• The covered call can be and is widely used with individual stocks and a variety of ETFs, not just market index-linked ETFs. An individual security may have much greater volatility than the market overall, possibly providing higher income opportunities.
  • Covered calls are not meant as protection against a steep market sell-off. They are primarily an income-generation tool. Different option strategies may be suitable for an investor worrying about a large-scale decline. A single covered call isn't intended as a long-term insurance policy that will be held through the market's peaks and valleys.
  • At-the-money and slightly out-of-the-money calls may have larger premiums for an investor to collect, but they also bring greater risk that the underlying will be called away. Is losing the underlying stock or ETF to exercise always bad? Not remotely. If an investor has already captured satisfactory upside, and is looking for an exit, the covered call can be a way to close the position. Investors place sell limit orders all the time when they're ready to take profits - this is the lowest price at which they'll agree to sell. With a covered call, an investor still sets a limit but can get income in the meantime.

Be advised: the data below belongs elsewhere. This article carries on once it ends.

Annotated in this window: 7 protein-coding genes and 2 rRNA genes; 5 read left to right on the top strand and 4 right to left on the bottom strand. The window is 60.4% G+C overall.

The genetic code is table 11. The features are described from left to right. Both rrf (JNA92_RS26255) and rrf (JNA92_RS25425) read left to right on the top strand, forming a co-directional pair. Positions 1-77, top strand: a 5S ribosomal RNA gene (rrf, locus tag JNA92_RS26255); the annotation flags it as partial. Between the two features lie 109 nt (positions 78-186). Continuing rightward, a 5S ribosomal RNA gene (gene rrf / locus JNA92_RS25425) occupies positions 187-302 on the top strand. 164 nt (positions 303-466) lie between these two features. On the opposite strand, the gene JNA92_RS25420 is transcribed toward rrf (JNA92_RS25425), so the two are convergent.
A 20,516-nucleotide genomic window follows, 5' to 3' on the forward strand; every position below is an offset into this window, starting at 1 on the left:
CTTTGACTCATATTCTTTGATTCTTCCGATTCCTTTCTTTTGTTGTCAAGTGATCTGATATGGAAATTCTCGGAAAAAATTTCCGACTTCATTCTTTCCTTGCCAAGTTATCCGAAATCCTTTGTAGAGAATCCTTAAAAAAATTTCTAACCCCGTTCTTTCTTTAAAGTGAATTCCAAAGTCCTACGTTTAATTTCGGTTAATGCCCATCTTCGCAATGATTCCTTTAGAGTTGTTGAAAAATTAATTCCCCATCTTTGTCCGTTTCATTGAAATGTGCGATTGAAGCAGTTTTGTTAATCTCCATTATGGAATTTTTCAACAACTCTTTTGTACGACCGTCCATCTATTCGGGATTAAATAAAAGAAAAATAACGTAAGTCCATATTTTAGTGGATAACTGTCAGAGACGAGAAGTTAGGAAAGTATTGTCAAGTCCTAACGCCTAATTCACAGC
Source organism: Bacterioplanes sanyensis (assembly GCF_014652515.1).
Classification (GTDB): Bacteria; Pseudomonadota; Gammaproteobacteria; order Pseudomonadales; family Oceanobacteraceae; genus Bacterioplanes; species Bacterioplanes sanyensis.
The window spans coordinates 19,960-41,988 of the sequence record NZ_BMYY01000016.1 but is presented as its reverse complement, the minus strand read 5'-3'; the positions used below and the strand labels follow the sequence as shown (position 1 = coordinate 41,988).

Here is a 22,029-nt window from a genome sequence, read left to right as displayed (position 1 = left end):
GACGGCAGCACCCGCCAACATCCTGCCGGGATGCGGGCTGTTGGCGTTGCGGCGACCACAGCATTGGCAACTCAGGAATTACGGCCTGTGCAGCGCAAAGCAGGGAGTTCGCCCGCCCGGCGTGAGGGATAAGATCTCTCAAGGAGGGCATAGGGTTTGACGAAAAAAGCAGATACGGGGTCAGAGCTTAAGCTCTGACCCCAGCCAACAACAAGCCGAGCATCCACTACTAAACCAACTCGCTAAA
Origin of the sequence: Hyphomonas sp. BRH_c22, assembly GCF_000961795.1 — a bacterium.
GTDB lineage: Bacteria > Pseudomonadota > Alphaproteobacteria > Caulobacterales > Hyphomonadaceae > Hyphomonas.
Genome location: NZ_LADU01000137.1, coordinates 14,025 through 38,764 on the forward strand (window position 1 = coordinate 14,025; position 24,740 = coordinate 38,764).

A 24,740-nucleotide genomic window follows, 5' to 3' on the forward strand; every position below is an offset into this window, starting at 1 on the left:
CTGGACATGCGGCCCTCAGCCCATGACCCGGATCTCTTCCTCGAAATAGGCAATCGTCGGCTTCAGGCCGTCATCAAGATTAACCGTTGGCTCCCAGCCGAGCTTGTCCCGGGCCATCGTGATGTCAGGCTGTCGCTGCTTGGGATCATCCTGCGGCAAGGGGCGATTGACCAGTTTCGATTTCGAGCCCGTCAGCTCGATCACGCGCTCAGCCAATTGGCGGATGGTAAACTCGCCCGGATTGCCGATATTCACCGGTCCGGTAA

• Covered calls rightly can be seen as a type of strategic diversification. Remember that this is an income-producing strategy that involves selling. Going long an asset, whether stocks or bonds or anything else, always requires a capital investment.
  • Selling calls could have tax implications, depending on your account. This can vary. That's why it's important that investors talk to an advisor and accountant to understand the potential impact to a particular portfolio.
  • If an investor wants to change course after already selling a call, the position can be closed by buying the call back. Yes, it will cost additional money, but the investor will no longer have to worry about a stock or ETF being called away.

To be clear, covered calls will not be right for every investing situation. They are not going to outperform every index, stock or ETF over every specific timeframe, but they do have the capability to be an important part of a strategy. They're also not risk-free. Before selling calls, you have to do your homework and be clear on the potential positives, as well as the potential shortcomings.

As always, it is important to do your research, get educated on options and have a conversation with a professional who can assess your situation so that you can invest with confidence.

To learn more about OCC's thought leadership on industry issues, visit OCC.

Options involve risks and are not suitable for everyone. Individuals should not enter into options transactions until they have read and understood the risk disclosure document, Characteristics and Risks of Standardized Options, available by visiting OptionsEducation.org. To obtain a copy, contact your broker or The Options Industry Council at The Options Industry Council at 125 S. Franklin Street, Suite 1200, Chicago, IL 60606.

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Categories: Industry Education, OIC, Risk Management